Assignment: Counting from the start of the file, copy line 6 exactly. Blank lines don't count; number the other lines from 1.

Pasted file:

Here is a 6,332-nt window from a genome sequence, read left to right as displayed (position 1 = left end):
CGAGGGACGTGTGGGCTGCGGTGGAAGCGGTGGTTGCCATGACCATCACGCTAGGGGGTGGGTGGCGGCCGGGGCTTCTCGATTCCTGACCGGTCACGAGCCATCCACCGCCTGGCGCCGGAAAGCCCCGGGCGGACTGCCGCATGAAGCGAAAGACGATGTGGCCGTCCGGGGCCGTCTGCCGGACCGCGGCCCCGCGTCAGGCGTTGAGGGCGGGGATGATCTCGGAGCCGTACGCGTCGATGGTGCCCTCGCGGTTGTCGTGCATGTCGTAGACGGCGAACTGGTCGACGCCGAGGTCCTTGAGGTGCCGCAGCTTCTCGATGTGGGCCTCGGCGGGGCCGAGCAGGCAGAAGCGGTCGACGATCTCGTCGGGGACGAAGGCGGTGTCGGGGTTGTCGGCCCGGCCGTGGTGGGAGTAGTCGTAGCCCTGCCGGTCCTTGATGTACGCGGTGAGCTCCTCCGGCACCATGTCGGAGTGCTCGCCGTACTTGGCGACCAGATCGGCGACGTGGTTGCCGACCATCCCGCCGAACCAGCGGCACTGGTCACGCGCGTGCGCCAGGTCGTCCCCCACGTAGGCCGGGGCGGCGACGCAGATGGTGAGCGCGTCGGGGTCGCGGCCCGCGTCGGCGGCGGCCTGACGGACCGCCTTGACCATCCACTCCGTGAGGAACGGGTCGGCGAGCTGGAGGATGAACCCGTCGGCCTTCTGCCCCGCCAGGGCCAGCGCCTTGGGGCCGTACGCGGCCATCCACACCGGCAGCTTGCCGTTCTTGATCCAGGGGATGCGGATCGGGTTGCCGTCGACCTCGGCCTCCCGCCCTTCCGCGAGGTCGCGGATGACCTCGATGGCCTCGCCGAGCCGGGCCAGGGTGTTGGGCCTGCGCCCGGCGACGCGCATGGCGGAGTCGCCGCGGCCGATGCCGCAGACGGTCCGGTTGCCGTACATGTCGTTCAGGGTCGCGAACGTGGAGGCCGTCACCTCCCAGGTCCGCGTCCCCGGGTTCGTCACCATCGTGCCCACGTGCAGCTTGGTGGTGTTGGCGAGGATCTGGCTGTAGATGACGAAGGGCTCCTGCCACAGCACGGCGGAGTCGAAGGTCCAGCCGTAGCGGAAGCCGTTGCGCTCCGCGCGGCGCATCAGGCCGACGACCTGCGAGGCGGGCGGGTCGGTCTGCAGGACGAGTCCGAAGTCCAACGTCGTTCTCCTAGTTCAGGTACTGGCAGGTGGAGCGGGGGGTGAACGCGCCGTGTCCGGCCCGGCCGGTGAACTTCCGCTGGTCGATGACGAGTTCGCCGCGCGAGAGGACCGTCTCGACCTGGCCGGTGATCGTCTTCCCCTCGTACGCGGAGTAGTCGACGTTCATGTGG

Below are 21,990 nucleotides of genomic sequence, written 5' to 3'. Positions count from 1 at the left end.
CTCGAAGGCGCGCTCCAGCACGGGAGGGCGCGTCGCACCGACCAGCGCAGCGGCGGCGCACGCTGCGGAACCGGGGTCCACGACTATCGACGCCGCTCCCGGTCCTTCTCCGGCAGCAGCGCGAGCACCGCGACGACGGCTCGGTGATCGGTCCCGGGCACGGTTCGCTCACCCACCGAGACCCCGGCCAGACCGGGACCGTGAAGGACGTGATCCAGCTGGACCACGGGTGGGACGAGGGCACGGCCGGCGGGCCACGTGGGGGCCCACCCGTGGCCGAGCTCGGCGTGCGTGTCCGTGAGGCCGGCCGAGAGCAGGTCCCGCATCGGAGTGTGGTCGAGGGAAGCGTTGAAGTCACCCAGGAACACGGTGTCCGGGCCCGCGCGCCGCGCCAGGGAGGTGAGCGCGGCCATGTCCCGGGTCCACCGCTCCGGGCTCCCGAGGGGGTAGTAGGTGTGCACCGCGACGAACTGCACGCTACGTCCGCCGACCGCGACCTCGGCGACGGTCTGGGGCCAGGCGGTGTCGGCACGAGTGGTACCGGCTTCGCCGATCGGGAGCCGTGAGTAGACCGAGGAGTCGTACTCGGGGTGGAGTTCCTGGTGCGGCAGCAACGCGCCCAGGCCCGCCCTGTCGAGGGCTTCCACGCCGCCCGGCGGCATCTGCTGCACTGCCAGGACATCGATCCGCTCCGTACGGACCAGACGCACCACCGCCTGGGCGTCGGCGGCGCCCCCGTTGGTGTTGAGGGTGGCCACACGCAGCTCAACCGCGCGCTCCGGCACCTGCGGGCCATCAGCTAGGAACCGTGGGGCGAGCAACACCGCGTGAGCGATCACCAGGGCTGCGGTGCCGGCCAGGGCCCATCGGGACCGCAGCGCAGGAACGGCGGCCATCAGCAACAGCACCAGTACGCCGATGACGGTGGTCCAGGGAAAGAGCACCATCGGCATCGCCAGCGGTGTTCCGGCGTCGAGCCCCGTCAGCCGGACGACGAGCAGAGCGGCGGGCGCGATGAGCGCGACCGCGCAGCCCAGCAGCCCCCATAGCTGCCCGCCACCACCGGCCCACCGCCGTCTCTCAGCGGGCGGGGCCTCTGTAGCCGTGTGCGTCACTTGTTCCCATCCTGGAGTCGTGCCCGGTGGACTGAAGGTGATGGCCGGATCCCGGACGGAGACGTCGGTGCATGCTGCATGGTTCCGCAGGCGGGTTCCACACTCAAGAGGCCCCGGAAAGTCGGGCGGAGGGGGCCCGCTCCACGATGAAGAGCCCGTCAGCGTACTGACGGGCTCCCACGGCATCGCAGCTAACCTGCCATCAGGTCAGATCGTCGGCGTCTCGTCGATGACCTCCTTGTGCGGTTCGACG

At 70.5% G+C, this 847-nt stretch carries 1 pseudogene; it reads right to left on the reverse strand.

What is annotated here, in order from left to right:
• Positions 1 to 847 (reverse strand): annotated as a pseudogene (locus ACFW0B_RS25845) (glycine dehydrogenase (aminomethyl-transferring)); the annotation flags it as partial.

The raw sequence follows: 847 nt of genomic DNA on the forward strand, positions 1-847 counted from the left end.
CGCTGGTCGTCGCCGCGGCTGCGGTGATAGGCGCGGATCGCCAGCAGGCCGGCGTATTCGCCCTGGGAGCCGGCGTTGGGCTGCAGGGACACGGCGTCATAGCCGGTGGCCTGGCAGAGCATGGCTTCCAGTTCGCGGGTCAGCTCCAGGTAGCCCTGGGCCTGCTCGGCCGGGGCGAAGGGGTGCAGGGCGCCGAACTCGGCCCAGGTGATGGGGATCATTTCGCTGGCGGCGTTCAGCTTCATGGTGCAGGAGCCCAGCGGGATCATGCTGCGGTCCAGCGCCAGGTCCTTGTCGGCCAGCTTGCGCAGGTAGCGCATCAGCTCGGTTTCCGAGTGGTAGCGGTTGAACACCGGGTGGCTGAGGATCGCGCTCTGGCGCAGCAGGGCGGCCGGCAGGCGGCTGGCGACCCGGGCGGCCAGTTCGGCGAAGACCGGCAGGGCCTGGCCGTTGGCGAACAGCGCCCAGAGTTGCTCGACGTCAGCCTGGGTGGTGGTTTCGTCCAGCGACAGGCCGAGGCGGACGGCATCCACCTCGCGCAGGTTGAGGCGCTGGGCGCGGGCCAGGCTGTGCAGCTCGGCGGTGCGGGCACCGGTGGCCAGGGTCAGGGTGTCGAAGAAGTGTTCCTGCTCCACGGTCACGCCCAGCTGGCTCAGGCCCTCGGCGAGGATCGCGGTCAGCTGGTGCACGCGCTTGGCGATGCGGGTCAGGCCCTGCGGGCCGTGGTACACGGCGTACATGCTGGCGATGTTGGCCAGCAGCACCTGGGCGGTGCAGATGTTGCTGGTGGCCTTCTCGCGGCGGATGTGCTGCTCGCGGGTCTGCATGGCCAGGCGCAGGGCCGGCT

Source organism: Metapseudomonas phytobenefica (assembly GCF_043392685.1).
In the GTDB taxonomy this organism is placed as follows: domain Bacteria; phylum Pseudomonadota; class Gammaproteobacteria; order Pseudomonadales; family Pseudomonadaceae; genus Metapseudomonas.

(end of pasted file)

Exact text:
What is annotated here, in order from left to right: